Not where I come from! It’s istoric, init?

Just like Michael Swan said - it’s not in the spelling - it’s in the pronunciation. I’m a Londoner.[/quote]

That’s just local dialect, though. You’d also say “an 'orse”, if I’m not mistaken. (In my experience, even Cockney speakers “know” they’re “supposed” to pronounce the “h”, and sometimes hypercorrect by adding an “h” where there is none.)

How would it be pronounced in Received Pronunciation: “a historic occasion” or “an historic occasion”? If the latter, why?

It’s “an” if you insist on dropping your aitches. Of course, some non-U speakers stick aitches in front of words where they doesn’t belongs, see? So that is confusing too. Like “an h’onour” with h’an h’aspirated h’aitche.

That’s known as 'ypercorrection!

I’m Canadian and I say and write “an historic” with the “h” pronounced. It sounds ugly, and in fact causes the mouth to widen in an unpleasant way, to say “a historic.”

Since there is an option, I go with the more euphonic one. Swan would approve.

This is all very interesting to a language geek like me! It seems there’s a division between US English and Commonwealth English in this matter.

When I say it, I say [ItsaenIstaurIk]… in other words, I don’t pronounce the ‘h’.

[quote=“Bryan Garner’s terrific Dictionary of Modern American Usage”]Writers on usage formerly disputed whether the correct article is a or an with historian, historic and a few other words. The traditional rule is that if the h- is sounded, a is the proper form. Most people following that rule would say a historian and a historic [news articles cited]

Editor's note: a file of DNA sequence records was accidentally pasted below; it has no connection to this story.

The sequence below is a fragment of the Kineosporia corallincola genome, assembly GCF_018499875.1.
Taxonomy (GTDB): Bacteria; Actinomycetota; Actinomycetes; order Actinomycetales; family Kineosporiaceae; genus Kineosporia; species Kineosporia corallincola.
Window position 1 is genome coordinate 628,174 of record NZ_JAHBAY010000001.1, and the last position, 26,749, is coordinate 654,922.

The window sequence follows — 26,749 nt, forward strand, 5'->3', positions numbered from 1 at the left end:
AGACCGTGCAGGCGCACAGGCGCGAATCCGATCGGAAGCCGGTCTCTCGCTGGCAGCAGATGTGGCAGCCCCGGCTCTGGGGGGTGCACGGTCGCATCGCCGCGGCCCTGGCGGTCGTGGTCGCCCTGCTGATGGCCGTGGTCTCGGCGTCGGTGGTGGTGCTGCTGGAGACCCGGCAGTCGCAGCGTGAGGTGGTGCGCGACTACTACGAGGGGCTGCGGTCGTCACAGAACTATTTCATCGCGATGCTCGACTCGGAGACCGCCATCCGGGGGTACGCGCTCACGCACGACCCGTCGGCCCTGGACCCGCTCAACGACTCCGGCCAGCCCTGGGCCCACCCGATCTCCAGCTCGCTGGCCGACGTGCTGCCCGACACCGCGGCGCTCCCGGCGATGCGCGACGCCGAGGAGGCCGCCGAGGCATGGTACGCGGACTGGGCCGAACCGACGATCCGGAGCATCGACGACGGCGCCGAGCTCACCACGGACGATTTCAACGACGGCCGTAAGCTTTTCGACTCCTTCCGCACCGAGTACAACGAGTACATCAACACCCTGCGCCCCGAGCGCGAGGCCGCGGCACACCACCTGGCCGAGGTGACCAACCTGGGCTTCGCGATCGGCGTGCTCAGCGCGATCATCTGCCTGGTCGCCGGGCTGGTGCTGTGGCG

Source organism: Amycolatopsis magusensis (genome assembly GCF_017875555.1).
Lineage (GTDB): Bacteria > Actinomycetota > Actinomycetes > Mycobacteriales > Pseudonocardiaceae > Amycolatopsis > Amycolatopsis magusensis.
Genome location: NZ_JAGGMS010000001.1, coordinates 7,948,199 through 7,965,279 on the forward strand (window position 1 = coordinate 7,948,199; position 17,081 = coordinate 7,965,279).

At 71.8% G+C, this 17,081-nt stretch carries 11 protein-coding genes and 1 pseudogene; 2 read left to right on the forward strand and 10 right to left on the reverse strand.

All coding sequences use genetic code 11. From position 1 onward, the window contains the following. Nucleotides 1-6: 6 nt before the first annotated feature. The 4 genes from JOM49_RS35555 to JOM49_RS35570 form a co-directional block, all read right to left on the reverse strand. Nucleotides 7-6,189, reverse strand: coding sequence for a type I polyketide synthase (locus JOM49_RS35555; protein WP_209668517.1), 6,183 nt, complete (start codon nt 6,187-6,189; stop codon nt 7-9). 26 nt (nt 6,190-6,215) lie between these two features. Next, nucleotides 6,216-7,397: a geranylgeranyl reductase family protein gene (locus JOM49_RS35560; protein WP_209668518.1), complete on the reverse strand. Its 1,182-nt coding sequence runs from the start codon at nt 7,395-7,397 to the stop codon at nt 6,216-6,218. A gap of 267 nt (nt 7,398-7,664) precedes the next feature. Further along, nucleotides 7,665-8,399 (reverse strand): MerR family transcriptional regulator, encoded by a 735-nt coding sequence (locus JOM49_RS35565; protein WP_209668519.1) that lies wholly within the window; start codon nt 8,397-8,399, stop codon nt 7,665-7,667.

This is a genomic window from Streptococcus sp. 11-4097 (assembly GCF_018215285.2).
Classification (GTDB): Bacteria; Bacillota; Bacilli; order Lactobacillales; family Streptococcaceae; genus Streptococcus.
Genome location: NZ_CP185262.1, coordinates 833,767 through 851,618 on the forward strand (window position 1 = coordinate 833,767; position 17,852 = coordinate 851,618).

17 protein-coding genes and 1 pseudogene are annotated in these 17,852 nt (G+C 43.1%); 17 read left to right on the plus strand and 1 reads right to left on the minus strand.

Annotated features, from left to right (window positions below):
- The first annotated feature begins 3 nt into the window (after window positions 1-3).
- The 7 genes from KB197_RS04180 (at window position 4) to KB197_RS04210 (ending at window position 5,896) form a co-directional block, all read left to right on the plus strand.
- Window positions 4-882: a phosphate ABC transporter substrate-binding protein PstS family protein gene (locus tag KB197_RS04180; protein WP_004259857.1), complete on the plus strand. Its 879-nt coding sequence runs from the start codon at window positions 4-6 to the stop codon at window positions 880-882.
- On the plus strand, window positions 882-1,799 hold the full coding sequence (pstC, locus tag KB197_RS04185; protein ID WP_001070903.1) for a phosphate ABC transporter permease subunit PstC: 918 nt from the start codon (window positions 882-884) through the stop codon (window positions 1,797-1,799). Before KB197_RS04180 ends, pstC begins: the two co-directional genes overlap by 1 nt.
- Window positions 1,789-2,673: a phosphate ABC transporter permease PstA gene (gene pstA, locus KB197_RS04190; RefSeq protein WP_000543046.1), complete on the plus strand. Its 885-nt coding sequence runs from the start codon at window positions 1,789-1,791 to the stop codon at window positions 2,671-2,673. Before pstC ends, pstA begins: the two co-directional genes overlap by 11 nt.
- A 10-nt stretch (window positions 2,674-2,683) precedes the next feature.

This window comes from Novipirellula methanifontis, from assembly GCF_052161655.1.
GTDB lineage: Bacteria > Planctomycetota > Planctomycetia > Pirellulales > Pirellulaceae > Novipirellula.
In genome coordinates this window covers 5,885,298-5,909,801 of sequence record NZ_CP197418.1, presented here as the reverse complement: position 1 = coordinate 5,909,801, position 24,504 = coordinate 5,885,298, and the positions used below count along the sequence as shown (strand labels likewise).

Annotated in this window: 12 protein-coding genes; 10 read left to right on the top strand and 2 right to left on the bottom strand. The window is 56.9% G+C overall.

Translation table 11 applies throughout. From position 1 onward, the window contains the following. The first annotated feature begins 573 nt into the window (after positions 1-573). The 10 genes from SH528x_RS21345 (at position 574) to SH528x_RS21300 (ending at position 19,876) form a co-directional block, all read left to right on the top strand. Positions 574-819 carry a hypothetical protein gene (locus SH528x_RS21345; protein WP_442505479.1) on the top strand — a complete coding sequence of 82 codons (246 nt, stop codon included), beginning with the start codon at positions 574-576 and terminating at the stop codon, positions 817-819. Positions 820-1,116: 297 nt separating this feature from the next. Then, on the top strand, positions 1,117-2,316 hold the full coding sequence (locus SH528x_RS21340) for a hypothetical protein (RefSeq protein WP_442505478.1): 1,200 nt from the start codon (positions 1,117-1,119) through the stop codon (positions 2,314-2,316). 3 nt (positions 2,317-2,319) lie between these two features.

The theory behind using an in such a context, however, is that the h- is very weak when the accent is on the second rather than the first syllable. . .

Today, however, [color=red]an hypothesis and an historical are likely to strike readers and listeners as affectations[/color]. As Mark Twain once wrote, referring to humble, heroic, and historical: "Correct writers of the American language do not put an before those words. . . " [cite] [color=red]Anyone who sounds the h- in such words should avoid pretense and use a[/color]. An humanitarian is, judged even by the most tolerant standards, a pretentious humanitarian.[/quote]

btw, if you love words and don’t know of Bryan Garner’s book, it’s a must have. In addition to loving language, Garner is an attorney and editor of Black’s Law Dictionary. His Dictionary of Modern American Usage is packed with helpful tips and is so interesting and well written it’s actually enjoyable to sit down and read through it.

A historic…not An historic.

How can anyone get their mouth to say an infront of a vocalised “h?” It’s just not right!

I’m with ImaniOU on this although we are from different sides of the pond - I pronounce it as “an’istoric”. For reference I think I have a pretty neutral southern English accent and I’m certainly not upper-class, nor am I a cockney.

If you listen to BBC Radio 4 (the UK’s most ‘proper’ radio station) the RP announcers will use “an historic” with a vocalised ‘h’. Public speakers like Tony Benn and Gordon Brown also use the “an historic” version; Brown is a Scot so I don’t think it’s just limited to the RP accent.

I think it is being seen more and more as an affectation, but for me it’s just the way I speak - I’m not trying to get above my station!